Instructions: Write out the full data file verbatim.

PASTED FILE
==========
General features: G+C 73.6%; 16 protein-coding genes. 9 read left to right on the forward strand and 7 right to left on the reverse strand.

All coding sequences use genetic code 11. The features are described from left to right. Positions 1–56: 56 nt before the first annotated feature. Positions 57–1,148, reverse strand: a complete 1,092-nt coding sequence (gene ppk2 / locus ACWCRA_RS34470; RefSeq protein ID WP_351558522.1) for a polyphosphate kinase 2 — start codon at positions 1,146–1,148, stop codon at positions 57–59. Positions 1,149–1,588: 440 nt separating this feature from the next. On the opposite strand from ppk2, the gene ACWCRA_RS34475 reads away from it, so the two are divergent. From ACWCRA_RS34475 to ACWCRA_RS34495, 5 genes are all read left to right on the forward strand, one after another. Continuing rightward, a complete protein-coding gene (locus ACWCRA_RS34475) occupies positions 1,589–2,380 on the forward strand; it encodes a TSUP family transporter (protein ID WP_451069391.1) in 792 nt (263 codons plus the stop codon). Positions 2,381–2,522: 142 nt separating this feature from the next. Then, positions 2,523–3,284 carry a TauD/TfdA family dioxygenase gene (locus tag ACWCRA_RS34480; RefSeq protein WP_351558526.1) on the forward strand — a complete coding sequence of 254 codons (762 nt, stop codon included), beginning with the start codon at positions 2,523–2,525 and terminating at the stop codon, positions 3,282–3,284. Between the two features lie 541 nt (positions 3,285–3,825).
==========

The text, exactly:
General features: G+C 73.6%; 16 protein-coding genes. 9 read left to right on the forward strand and 7 right to left on the reverse strand.

All coding sequences use genetic code 11. The features are described from left to right. Positions 1–56: 56 nt before the first annotated feature. Positions 57–1,148, reverse strand: a complete 1,092-nt coding sequence (gene ppk2 / locus ACWCRA_RS34470; RefSeq protein ID WP_351558522.1) for a polyphosphate kinase 2 — start codon at positions 1,146–1,148, stop codon at positions 57–59. Positions 1,149–1,588: 440 nt separating this feature from the next. On the opposite strand from ppk2, the gene ACWCRA_RS34475 reads away from it, so the two are divergent. From ACWCRA_RS34475 to ACWCRA_RS34495, 5 genes are all read left to right on the forward strand, one after another. Continuing rightward, a complete protein-coding gene (locus ACWCRA_RS34475) occupies positions 1,589–2,380 on the forward strand; it encodes a TSUP family transporter (protein ID WP_451069391.1) in 792 nt (263 codons plus the stop codon). Positions 2,381–2,522: 142 nt separating this feature from the next. Then, positions 2,523–3,284 carry a TauD/TfdA family dioxygenase gene (locus tag ACWCRA_RS34480; RefSeq protein WP_351558526.1) on the forward strand — a complete coding sequence of 254 codons (762 nt, stop codon included), beginning with the start codon at positions 2,523–2,525 and terminating at the stop codon, positions 3,282–3,284. Between the two features lie 541 nt (positions 3,285–3,825).